Title VII: A Shift From Sex to Relationships by Victoria Schwartz, Bigelow Teaching Fellow and Lecturer in Law, The University of Chicago Law School, published in 35 Harv. J.L. & Gender 209 (2012), also awarded the Stu Walter Prize
This Article challenges the common assumption that Title VII does not protect against discrimination because of sexual orientation. It does so by showing that the same jurisprudential logic which has led courts to find that an individual who is discriminated against because of his or her relationship with someone of a different race, national origin, or sex is actionable under Title VII—a form of discrimination that this Article calls relational discrimination—necessarily applies to discrimination because of sexual orientation. While courts have consistently rejected arguments that Title VII applies to sexual orientation, this position is indefensible in light of the current state of the law. Courts presented with sexual orientation discrimination claims have focused primarily on an individual plaintiff’s protected characteristic in isolation, resulting in courts’ fixation on how to interpret “sex” as a statutory term. Meanwhile, courts analyzing other kinds of Title VII claims have gone beyond viewing an individual plaintiff’s protected characteristic in isolation, and have instead applied a relationship-based analysis. As a normative matter of statutory interpretation, this analysis should appeal to jurists on both sides of the political spectrum, and it should force scholars, academics, and courts—who have largely conceded that sexual orientation is not protected by Title VII—to confront and apply these relational principles to sexual orientation-based employment discrimination cases.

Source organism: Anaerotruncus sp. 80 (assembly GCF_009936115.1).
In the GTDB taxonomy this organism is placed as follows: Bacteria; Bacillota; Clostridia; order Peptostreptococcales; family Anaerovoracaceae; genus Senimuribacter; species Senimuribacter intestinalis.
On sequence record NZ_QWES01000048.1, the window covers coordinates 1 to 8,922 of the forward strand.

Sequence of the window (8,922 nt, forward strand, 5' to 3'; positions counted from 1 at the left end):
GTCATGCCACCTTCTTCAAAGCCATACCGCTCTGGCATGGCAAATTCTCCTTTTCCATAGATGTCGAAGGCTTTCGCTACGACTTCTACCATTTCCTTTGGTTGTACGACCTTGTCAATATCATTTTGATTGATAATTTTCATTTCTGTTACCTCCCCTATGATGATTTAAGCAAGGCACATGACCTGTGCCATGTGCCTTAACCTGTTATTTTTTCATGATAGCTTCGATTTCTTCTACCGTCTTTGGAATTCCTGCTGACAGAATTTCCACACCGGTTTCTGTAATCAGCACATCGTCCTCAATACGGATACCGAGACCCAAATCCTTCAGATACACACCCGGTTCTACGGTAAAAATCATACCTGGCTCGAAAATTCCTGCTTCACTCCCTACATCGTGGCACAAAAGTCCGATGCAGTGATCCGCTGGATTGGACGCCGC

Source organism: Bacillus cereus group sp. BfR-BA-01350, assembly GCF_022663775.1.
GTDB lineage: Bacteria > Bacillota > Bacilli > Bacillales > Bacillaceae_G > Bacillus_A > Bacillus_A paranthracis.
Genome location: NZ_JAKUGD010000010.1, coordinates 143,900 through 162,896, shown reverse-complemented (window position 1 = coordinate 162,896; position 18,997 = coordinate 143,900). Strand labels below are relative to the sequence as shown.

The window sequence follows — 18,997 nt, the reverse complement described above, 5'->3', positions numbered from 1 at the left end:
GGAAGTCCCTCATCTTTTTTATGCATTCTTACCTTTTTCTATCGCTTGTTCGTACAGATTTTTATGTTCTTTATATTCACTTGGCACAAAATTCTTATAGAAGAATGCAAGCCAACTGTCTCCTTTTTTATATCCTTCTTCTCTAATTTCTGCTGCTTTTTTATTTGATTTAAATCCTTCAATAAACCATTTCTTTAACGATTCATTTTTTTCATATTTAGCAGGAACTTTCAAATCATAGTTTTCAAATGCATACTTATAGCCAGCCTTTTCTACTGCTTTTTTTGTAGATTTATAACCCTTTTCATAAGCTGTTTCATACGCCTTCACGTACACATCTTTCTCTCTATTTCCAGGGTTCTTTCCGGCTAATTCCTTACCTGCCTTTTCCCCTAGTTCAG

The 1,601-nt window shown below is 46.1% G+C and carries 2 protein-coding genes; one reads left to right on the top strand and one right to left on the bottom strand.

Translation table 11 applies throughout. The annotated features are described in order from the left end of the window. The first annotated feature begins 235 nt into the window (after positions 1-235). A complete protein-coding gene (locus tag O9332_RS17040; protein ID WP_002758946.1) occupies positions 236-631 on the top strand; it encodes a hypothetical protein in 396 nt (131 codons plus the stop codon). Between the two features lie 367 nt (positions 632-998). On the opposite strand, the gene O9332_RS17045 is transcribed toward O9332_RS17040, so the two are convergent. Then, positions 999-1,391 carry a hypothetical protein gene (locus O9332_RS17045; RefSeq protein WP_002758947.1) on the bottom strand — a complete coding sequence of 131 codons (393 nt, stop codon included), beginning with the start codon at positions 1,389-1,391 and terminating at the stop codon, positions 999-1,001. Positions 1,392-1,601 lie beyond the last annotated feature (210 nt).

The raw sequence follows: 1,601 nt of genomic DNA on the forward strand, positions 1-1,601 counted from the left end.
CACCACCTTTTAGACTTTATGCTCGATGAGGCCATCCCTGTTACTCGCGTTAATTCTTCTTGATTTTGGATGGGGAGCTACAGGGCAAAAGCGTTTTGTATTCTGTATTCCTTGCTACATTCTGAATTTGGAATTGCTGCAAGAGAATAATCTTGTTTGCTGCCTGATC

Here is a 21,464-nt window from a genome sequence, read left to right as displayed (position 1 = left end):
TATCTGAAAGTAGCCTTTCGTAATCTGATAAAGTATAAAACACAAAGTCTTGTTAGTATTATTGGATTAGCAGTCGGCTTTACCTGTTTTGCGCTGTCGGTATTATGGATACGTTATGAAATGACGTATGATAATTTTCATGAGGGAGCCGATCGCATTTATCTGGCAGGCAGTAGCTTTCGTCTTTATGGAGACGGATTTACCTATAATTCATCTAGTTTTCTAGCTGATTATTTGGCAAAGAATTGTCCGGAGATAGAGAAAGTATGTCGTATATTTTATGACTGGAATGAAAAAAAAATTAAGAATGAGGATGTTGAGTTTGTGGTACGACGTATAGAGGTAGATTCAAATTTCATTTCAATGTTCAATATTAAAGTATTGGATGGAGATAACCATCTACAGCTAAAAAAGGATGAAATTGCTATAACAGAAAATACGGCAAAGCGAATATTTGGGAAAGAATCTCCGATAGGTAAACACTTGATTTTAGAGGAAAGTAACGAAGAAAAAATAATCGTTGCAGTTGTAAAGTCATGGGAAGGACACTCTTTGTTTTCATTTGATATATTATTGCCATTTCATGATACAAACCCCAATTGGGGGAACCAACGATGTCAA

The Dukeminier Awards also recognizes this year’s winner of the Williams Institute’s annual student writing competition:
Meerkamper’s paper explores how genderqueer plaintiffs—meaning those who do not, or do not always, identify as either a man or a woman—might serve to expand the law’s conception of sex and gender through strategic litigation. Meerkamper argues that lawyers and advocates should include genderqueers when analyzing sex discrimination claims under state and federal statutes, as well as when considering possible constitutional challenges to gendered governmental regulations and identification requirements. Meerkamper poignantly and persuasively suggests that genderqueer legal victories would benefit those who defy or reject strict gender binaries as well all people in the broader trans community.
The Williams Institute would like to thank Jeffrey S. Haber, Brondi Borer, Stu Walter, Chuck Williams, and the family and friends of Ezekiel “Zeke” Webber for their endowment gifts to fund individual prizes recognizing outstanding scholarship related to sexual orientation and gender identity law.